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This duck provides some of the finest nashua and flank feathers used in fly tying. Wing primaries are of top quality for dry fly wings in grays and gray-browns.
Chinese goat hair. White in color. Also Capra.
Hue or shade of color.
Term given to silkworm gut. Actually a comparatively heavy silk used prior to nylon material for leaders.
Flies originated in the watersheds of the Catskill mountains of Eastern U.S. Tied sparse, with thin bodies, unsplaved tails. Dry Flies of the Catskills emulate neatness and daintiness and have set a precedence for a type or style of trout fly since the era of Gordon, Hewitt, Steenrod and Christian.
The feathers found near the oil glands on primarily ducks. The unusual structure of the feather itself provides floatation.
A buildup of wool, chenille or herl near the center portion of the fly body, similar to the butt. Used mainly in fancy and salmon fly patterns. Sometimes called mid-joint.
Color - a cherry-red.
Color - Yellowish-green.
Species of this bird provide silver doctor blue, dark blue and other shades of blue feathers used for wings, tails and some hackles on smaller flies. Also used for trailer feathers and cheeks on some salmon flies.
Short feather tied in over the shoulder area and just behind the eye. Found mostly in salmon flies.
Color - Rich light brown.
Term sometimes used to refer to beard.
The fur of the chinchilla rodent. Also a term given by some tiers to grizzly hackle.
Strip of fibers taken from the short side of a primary duck flight feather, used to simulate extended dorsal fins of baitfish.
See Groundhog and Rock chuck. Guard hairs usually white tipped, and make excellent hair wing flies.
Partridge of mountains of New Zealand. Well marked plumage makes this bird a very desirable material for tying.
Color - Purplish-red. Sometimes called Wine.
Formed with two matched wing sections placed downwing with concave sides together.
Dark, flat brown with dull finish.
Large domestic Asiatic fowl, having thick plumage, small wings and tail. Heavy feathering on legs and feet. Colored white, black, brown and mottled brown.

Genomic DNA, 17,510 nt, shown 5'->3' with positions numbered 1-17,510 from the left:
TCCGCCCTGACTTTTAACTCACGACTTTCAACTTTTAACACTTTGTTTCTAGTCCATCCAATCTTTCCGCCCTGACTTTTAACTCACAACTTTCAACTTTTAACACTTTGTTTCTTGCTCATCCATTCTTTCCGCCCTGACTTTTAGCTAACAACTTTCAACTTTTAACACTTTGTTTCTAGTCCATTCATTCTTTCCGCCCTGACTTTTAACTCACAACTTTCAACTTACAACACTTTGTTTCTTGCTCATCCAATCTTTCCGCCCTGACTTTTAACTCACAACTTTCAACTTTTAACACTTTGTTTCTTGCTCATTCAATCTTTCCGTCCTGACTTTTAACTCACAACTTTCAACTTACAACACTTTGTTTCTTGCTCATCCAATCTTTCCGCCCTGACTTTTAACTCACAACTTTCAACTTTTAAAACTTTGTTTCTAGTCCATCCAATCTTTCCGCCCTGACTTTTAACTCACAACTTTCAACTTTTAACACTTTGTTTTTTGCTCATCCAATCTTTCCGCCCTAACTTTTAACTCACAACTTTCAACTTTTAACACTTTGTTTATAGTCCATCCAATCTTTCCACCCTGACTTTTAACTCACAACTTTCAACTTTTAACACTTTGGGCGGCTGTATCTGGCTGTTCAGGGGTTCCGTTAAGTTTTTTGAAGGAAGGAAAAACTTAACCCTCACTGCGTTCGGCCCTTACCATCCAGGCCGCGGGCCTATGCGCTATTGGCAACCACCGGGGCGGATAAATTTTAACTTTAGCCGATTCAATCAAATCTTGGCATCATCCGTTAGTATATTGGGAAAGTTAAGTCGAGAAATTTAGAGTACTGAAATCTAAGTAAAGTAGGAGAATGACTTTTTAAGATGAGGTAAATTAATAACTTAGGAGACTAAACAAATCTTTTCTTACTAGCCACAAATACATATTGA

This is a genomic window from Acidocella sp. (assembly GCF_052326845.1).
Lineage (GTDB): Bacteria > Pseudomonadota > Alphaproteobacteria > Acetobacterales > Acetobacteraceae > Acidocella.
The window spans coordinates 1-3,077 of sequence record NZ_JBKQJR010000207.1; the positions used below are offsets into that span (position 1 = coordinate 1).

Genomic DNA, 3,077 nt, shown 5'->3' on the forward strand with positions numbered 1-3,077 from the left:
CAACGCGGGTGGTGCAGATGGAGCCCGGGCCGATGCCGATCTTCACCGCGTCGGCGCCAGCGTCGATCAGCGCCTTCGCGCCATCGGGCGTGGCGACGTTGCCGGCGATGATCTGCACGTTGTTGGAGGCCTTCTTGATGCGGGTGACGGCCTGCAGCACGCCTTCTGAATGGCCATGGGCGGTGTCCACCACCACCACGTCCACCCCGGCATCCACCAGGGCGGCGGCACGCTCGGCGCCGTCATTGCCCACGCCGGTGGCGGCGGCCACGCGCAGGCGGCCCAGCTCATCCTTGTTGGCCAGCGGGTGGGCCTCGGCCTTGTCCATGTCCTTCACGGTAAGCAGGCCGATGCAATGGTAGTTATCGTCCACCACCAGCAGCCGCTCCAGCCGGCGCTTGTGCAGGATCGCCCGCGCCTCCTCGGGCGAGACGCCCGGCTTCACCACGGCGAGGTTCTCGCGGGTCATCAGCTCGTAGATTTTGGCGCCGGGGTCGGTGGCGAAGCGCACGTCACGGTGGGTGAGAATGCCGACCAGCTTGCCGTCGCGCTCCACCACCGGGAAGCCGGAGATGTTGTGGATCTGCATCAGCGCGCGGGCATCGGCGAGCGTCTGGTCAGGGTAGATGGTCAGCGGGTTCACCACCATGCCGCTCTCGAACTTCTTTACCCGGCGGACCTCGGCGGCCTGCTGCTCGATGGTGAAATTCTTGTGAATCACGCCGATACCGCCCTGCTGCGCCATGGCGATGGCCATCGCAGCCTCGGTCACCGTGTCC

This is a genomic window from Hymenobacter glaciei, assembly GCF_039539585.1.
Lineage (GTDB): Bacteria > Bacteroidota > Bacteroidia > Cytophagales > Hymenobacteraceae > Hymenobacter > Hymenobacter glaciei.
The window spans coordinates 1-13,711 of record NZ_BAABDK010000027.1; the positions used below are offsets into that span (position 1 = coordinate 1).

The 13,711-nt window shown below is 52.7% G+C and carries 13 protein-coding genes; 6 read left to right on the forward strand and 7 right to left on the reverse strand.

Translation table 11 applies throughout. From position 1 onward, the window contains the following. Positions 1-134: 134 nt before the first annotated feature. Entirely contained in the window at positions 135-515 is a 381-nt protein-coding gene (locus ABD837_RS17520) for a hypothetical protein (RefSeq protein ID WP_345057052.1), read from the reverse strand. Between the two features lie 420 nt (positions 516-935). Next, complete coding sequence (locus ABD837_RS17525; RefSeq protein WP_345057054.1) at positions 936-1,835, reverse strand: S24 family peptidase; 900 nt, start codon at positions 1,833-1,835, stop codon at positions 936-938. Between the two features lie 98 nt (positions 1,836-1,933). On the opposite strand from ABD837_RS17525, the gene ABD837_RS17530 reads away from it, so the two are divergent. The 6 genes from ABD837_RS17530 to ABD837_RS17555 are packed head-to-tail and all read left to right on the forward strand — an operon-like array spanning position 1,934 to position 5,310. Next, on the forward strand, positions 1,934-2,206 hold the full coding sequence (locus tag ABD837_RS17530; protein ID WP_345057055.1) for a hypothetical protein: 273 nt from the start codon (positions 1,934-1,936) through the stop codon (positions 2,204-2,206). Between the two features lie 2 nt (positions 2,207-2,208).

Style of hackling. Same as palmered hackle, but in case of cockatoosh style, hackle is wound on shank only, with no body underneath other than a possible single thread wrap.
The deep orange and brown feathers are used for wings and hackles on some smaller flies. The orange feathers are used as shoulders and trailers on some salmon patterns. A dyed or orange hen hackle is a good substitute.
Brown hackle with black center stripe or list and with black edges.
Hackle wound at the very front of the fly. Usually only one or two wraps and usually of a brighter color than other hackle on the fly. Also called face or facing, or, front hackle. May also refer to any shoulder hackling.
Body feathers from this water bird provide some fine dun to iron dun winging material. Wing feathers run darker in shades of gray than most duck feathers.
The mottled deep red, golden, and varying shades of white feathers from this bird are most useful in fly tying.
Not common, this rail type bird comes from Europe. The wing feathers are used for fly wing material .
Ribbing material such as tinsel or wire wrapped in the opposite direction of the hackling. Process binds palmered hackles more securely to the fly. Used mainly in Atlantic salmon Spey fly construction.
Term sometimes used to describe wingcase on nymphs. Also Cussette feathers on duck wings are called wing coverts.
Fur of this North American animal comes in all shades of brown to white. Black-tipped guard hairs effective as streamer wings. Hair has quick drying property.
Color - Off white. May have yellowish tinge.
Deep ivory white hackles.
Barred gray, white and ginger.
Color - Refers to a very light ginger.
Another name for Cream but may be also a transluscent white.
Feathers from the top-knot on the head of some birds. Golden Pheasant crest is the most popularly used form. It is a brilliant golden-yellow and appears like spun glass fibers. Used for tails and toppings on flies.
British term for grizzly or Plymouth Rock feather.
Synthetic material similar to floss, used to build up fly bodies. Trade name.
Wing covert feather.
Usually body feathers, with center rib, but to shape and size desired to use as fly wings, placed usually upright and divided on dry flies.
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